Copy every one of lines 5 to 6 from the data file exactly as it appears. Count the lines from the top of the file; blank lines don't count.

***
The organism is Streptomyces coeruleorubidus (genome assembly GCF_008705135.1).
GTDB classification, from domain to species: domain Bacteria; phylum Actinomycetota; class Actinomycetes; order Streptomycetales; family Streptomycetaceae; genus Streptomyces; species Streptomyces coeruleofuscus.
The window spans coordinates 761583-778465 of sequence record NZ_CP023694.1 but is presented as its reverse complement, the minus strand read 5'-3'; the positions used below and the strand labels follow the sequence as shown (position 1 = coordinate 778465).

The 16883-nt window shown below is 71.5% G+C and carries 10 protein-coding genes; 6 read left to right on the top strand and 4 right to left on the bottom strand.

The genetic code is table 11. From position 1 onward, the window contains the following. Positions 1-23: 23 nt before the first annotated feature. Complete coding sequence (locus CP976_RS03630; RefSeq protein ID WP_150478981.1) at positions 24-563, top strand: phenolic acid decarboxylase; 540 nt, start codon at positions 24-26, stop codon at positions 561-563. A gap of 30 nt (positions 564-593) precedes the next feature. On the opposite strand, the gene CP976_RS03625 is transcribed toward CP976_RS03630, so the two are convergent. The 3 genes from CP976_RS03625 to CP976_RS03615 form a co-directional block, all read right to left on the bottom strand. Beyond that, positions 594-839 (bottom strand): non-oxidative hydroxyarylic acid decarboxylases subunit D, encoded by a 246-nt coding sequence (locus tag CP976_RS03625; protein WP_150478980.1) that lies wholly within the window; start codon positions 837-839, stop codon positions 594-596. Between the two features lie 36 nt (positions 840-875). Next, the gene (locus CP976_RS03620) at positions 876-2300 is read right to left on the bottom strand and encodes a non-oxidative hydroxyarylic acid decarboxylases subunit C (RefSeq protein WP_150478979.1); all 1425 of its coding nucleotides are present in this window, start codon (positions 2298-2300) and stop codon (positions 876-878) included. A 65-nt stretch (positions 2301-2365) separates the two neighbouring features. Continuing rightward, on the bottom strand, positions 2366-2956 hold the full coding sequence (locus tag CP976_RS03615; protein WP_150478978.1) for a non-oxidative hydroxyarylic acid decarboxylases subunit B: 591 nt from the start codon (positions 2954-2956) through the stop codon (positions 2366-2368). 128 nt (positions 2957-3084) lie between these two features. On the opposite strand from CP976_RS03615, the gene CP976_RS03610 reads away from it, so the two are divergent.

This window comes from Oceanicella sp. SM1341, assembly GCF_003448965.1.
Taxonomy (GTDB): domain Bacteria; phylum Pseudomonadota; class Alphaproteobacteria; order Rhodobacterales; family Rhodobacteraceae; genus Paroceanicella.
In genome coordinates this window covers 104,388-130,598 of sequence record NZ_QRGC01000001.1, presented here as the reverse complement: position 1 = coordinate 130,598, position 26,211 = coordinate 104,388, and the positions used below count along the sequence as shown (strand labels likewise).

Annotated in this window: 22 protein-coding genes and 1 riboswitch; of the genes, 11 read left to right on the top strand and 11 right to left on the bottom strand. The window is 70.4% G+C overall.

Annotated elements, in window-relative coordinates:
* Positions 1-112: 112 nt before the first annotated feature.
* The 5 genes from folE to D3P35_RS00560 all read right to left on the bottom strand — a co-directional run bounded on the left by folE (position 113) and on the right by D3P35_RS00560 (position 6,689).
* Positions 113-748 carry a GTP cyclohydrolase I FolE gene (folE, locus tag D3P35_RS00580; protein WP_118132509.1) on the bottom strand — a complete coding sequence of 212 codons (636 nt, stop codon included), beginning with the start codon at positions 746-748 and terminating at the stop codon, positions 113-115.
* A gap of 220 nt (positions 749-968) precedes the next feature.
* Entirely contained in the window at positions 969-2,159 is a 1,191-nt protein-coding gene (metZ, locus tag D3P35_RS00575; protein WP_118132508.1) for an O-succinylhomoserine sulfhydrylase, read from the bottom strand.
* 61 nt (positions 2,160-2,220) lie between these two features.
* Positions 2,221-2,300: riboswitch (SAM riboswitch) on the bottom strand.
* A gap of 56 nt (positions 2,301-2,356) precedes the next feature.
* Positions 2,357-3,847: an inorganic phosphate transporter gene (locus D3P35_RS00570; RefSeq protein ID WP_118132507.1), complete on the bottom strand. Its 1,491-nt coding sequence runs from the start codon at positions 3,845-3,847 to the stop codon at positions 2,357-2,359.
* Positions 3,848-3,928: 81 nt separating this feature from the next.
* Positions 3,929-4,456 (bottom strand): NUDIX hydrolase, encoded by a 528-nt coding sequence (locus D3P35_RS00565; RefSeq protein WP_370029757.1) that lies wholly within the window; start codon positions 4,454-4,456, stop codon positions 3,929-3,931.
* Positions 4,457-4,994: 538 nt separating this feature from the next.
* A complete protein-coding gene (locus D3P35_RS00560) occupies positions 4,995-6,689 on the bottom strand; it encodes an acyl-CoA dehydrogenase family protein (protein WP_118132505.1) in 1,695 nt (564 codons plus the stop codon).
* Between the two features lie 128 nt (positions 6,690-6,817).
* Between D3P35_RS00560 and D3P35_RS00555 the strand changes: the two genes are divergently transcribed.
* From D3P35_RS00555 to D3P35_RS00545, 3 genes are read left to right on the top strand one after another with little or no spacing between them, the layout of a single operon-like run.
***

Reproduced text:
The genetic code is table 11. From position 1 onward, the window contains the following. Positions 1-23: 23 nt before the first annotated feature. Complete coding sequence (locus CP976_RS03630; RefSeq protein ID WP_150478981.1) at positions 24-563, top strand: phenolic acid decarboxylase; 540 nt, start codon at positions 24-26, stop codon at positions 561-563. A gap of 30 nt (positions 564-593) precedes the next feature. On the opposite strand, the gene CP976_RS03625 is transcribed toward CP976_RS03630, so the two are convergent. The 3 genes from CP976_RS03625 to CP976_RS03615 form a co-directional block, all read right to left on the bottom strand. Beyond that, positions 594-839 (bottom strand): non-oxidative hydroxyarylic acid decarboxylases subunit D, encoded by a 246-nt coding sequence (locus tag CP976_RS03625; protein WP_150478980.1) that lies wholly within the window; start codon positions 837-839, stop codon positions 594-596. Between the two features lie 36 nt (positions 840-875). Next, the gene (locus CP976_RS03620) at positions 876-2300 is read right to left on the bottom strand and encodes a non-oxidative hydroxyarylic acid decarboxylases subunit C (RefSeq protein WP_150478979.1); all 1425 of its coding nucleotides are present in this window, start codon (positions 2298-2300) and stop codon (positions 876-878) included. A 65-nt stretch (positions 2301-2365) separates the two neighbouring features. Continuing rightward, on the bottom strand, positions 2366-2956 hold the full coding sequence (locus tag CP976_RS03615; protein WP_150478978.1) for a non-oxidative hydroxyarylic acid decarboxylases subunit B: 591 nt from the start codon (positions 2954-2956) through the stop codon (positions 2366-2368). 128 nt (positions 2957-3084) lie between these two features. On the opposite strand from CP976_RS03615, the gene CP976_RS03610 reads away from it, so the two are divergent.

This window comes from Oceanicella sp. SM1341, assembly GCF_003448965.1.